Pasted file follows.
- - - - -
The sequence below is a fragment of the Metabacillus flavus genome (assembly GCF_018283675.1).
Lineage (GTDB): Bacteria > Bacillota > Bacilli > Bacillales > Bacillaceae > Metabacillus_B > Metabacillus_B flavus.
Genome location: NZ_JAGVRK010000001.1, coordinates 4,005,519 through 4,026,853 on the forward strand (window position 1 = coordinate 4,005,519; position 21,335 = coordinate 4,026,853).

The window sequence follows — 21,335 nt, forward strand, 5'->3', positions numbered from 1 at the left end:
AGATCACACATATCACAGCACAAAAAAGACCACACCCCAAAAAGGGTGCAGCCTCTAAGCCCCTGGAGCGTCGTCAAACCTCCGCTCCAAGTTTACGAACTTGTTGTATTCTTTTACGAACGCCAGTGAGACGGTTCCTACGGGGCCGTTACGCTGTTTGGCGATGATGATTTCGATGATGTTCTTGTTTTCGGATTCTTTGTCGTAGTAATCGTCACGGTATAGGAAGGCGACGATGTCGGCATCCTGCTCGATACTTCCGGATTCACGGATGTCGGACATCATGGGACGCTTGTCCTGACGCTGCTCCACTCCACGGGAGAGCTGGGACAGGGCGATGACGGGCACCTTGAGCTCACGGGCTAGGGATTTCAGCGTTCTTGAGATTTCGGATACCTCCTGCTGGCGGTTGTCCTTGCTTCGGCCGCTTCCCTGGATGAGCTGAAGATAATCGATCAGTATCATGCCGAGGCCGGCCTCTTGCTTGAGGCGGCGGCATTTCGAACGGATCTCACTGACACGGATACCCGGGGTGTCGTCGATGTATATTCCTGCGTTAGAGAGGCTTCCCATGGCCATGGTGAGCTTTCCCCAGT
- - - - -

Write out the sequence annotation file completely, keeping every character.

The sequence below is a fragment of the Metabacillus flavus genome (assembly GCF_018283675.1).
Lineage (GTDB): Bacteria > Bacillota > Bacilli > Bacillales > Bacillaceae > Metabacillus_B > Metabacillus_B flavus.
Genome location: NZ_JAGVRK010000001.1, coordinates 4,005,519 through 4,026,853 on the forward strand (window position 1 = coordinate 4,005,519; position 21,335 = coordinate 4,026,853).

The window sequence follows — 21,335 nt, forward strand, 5'->3', positions numbered from 1 at the left end:
AGATCACACATATCACAGCACAAAAAAGACCACACCCCAAAAAGGGTGCAGCCTCTAAGCCCCTGGAGCGTCGTCAAACCTCCGCTCCAAGTTTACGAACTTGTTGTATTCTTTTACGAACGCCAGTGAGACGGTTCCTACGGGGCCGTTACGCTGTTTGGCGATGATGATTTCGATGATGTTCTTGTTTTCGGATTCTTTGTCGTAGTAATCGTCACGGTATAGGAAGGCGACGATGTCGGCATCCTGCTCGATACTTCCGGATTCACGGATGTCGGACATCATGGGACGCTTGTCCTGACGCTGCTCCACTCCACGGGAGAGCTGGGACAGGGCGATGACGGGCACCTTGAGCTCACGGGCTAGGGATTTCAGCGTTCTTGAGATTTCGGATACCTCCTGCTGGCGGTTGTCCTTGCTTCGGCCGCTTCCCTGGATGAGCTGAAGATAATCGATCAGTATCATGCCGAGGCCGGCCTCTTGCTTGAGGCGGCGGCATTTCGAACGGATCTCACTGACACGGATACCCGGGGTGTCGTCGATGTATATTCCTGCGTTAGAGAGGCTTCCCATGGCCATGGTGAGCTTTCCCCAGT